From behind the lens, Madhur Bhandarkar reveals the truth

As a film-maker, Bhandarkar says he wishes to expose harsh realities embedded in society.

Rafay Mahmood August 05, 2012


There exists only a handful of unconventional film-makers in B-town and, since the advent of the Dabangg formula of film-making, the number of such directors has dropped considerably. But one such director who has maintained his unique edge is Madhur Bhandarkar.

The narratives he creates in films like Page 3, Corporate and Fashion raise appalling questions on the ill practices followed in media, industrial and modeling industries. The characters he brings to life are raw, honest and pierce the hearts of his audience that thoroughly enjoys his creations.

In an interview with The Express Tribune, he sheds some light on his recent projects and film-making philosophy. Bhandarkar hails from a group of film-makers who believe they belong to “middle-of-the-road cinema”, which is neither too artsy nor too commercial. He says that it is his passion to reveal the truth that has made him become a film-maker of this genre.

“Be it Chandi Bar or Jail, I want to show the reality behind issues that exist in our society,” says Bhandarkar. “Had I not been a film-maker, I would have been a journalist. What fascinates me is the harsh reality that exists behind all the glitz and glamour and I consider exposing that a part of my job as a film-maker,” he strongly adds.

Bhandarkar is not a critic of commercial Indian cinema and believes that in a flourishing industry like Bollywood, every film should have a fair chance to get the audience’s appreciation. “The audience owns Indian cinema, so from hardcore commercial films like Singham to parallel films like Gangs of Wasseypur, they all deserve a chance to be watched and then appreciated or criticised by the audience. I am no one to judge that,” he adds.

His upcoming film Heroine, starring Kareena Kapoor as the main lead, has become the centre of attention for film buffs around the world. The film is based on the life of an actor and the suppressions and depressions she faces as a result of her career. After attacking the media, modeling and corporate world, Bhandarkar will be exposing his own industry this time.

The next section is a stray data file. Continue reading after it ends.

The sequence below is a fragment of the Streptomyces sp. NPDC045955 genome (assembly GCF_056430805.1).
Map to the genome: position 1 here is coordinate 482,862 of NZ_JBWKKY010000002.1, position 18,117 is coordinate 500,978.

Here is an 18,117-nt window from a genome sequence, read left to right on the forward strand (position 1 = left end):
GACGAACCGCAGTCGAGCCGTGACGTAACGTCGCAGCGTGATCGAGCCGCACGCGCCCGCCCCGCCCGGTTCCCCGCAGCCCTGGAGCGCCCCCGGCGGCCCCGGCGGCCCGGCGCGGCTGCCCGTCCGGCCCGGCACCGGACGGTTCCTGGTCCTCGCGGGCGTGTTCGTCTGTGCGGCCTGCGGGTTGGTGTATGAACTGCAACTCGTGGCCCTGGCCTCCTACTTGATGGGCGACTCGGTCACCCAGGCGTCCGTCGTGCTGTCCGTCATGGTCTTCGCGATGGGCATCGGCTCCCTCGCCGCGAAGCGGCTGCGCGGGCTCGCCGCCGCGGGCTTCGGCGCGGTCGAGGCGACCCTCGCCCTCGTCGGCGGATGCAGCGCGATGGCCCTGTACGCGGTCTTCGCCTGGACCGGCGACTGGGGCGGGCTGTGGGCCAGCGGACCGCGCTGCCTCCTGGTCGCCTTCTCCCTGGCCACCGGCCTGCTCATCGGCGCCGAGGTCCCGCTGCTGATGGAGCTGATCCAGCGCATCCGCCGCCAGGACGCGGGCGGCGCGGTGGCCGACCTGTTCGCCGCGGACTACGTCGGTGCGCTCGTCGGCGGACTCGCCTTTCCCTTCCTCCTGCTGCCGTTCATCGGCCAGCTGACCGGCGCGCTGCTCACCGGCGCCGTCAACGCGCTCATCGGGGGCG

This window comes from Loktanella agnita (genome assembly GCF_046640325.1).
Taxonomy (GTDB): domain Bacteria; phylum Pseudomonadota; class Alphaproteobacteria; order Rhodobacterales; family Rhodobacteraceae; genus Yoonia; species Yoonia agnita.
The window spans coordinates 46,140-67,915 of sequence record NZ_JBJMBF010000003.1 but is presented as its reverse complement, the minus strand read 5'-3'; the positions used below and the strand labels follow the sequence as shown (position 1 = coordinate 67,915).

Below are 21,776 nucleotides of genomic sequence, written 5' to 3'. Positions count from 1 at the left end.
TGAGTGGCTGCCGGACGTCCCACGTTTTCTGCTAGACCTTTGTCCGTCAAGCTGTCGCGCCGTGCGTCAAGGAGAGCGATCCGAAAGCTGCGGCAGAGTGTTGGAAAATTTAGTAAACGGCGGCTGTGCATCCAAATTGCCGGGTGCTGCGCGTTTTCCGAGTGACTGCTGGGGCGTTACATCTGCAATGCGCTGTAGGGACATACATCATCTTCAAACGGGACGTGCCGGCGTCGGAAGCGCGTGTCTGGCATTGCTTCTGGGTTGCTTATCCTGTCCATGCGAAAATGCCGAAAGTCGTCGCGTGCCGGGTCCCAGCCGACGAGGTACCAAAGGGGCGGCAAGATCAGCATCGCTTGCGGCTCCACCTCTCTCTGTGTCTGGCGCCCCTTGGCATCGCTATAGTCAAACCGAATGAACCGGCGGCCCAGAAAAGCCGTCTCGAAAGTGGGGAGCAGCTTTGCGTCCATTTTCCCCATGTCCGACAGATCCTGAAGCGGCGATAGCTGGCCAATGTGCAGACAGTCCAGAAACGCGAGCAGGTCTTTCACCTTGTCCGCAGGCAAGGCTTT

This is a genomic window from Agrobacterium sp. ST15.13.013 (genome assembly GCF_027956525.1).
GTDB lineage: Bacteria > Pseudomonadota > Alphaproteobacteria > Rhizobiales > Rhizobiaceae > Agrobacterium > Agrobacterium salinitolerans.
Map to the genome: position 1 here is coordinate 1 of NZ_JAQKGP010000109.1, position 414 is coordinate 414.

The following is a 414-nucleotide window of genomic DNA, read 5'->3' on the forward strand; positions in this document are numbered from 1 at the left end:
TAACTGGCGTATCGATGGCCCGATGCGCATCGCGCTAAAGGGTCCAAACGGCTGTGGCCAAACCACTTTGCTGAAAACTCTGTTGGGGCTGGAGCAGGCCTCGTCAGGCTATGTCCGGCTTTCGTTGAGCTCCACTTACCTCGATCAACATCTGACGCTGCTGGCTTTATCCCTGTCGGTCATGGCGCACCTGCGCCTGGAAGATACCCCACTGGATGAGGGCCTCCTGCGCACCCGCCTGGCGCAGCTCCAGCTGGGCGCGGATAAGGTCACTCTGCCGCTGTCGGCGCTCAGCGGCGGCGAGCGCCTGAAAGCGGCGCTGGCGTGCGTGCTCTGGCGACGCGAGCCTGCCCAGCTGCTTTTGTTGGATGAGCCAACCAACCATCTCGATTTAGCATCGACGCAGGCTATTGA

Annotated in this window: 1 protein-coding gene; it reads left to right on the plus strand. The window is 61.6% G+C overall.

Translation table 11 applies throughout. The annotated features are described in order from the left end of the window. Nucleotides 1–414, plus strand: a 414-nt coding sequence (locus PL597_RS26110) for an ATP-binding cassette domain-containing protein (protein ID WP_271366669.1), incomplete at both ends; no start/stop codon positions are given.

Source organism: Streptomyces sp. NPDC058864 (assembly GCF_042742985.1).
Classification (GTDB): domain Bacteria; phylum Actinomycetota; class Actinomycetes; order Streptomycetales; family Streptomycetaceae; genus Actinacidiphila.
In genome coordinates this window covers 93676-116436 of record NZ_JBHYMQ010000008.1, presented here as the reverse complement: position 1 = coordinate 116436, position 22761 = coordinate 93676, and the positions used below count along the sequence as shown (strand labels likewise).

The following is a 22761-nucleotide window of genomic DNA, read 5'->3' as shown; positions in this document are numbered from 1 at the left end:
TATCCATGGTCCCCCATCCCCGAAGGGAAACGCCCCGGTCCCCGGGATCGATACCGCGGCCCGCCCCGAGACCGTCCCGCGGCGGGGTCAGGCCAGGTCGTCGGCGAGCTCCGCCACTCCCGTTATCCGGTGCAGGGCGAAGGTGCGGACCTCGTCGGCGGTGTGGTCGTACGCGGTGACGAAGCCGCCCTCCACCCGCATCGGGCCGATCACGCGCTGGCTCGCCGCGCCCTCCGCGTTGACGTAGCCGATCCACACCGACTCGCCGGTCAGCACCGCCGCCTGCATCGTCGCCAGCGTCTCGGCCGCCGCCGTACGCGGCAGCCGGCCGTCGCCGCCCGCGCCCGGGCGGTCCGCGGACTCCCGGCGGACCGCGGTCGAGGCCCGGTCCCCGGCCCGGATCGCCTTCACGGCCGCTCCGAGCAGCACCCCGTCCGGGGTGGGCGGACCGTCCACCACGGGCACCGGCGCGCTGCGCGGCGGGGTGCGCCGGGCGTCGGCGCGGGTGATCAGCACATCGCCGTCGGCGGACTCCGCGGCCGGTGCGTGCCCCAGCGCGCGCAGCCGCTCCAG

“People have been telling me that you have explored and exposed a wide range of issues in society, but you have never looked behind the scenes in your own industry and hence came Heroine,” he says.

Surprisingly enough, Heroine is being released a year after Dirty Picture, another film based around the film industry produced by Bhandarkar which did extremely well – leading one to wonder if that is why he is choosing to make it. To this he promptly responds, “Dirty Picture was not even an inspiration [for Heroine] and it was a film that was based in a certain era of Indian cinema, whereas Heroine shows the reality of Bollywood today.”

“As far as business is concerned, my films do enough business to give me a decent return and I am fine with it because I don’t want to be a part of the 100 crore club,” he states, putting such speculations to rest.

In conclusion, Bhandarkar says that he is eager to visit Pakistan and catch up with his friends from across the border, but right now all his energies are focused on promoting Heroine, which releases across the world and in Pakistan on August 20. “I want my Pakistani fans to appreciate Heroine as they have loved and appreciated my other works and remember me in their prayers,” he merrily adds.

Published in The Express Tribune, August 6th, 2012.